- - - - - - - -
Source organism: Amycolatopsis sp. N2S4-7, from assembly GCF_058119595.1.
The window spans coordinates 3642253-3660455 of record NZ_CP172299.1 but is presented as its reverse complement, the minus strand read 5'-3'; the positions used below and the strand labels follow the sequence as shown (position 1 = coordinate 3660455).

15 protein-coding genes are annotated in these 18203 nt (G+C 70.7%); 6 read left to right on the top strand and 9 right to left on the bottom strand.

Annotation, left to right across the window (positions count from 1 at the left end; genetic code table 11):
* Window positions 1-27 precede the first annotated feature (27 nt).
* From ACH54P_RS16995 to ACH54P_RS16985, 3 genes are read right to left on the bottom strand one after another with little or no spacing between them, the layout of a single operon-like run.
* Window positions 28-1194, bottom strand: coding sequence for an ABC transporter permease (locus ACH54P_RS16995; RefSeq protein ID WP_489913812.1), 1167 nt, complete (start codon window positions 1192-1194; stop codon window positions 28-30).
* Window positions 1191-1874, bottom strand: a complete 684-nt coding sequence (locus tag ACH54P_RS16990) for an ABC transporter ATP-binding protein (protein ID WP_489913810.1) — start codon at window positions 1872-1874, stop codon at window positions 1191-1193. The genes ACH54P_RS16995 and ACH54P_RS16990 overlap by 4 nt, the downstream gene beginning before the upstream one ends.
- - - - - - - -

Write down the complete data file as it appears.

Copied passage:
Source organism: Amycolatopsis sp. N2S4-7, from assembly GCF_058119595.1.
The window spans coordinates 3642253-3660455 of record NZ_CP172299.1 but is presented as its reverse complement, the minus strand read 5'-3'; the positions used below and the strand labels follow the sequence as shown (position 1 = coordinate 3660455).

15 protein-coding genes are annotated in these 18203 nt (G+C 70.7%); 6 read left to right on the top strand and 9 right to left on the bottom strand.

Annotation, left to right across the window (positions count from 1 at the left end; genetic code table 11):
* Window positions 1-27 precede the first annotated feature (27 nt).
* From ACH54P_RS16995 to ACH54P_RS16985, 3 genes are read right to left on the bottom strand one after another with little or no spacing between them, the layout of a single operon-like run.
* Window positions 28-1194, bottom strand: coding sequence for an ABC transporter permease (locus ACH54P_RS16995; RefSeq protein ID WP_489913812.1), 1167 nt, complete (start codon window positions 1192-1194; stop codon window positions 28-30).
* Window positions 1191-1874, bottom strand: a complete 684-nt coding sequence (locus tag ACH54P_RS16990) for an ABC transporter ATP-binding protein (protein ID WP_489913810.1) — start codon at window positions 1872-1874, stop codon at window positions 1191-1193. The genes ACH54P_RS16995 and ACH54P_RS16990 overlap by 4 nt, the downstream gene beginning before the upstream one ends.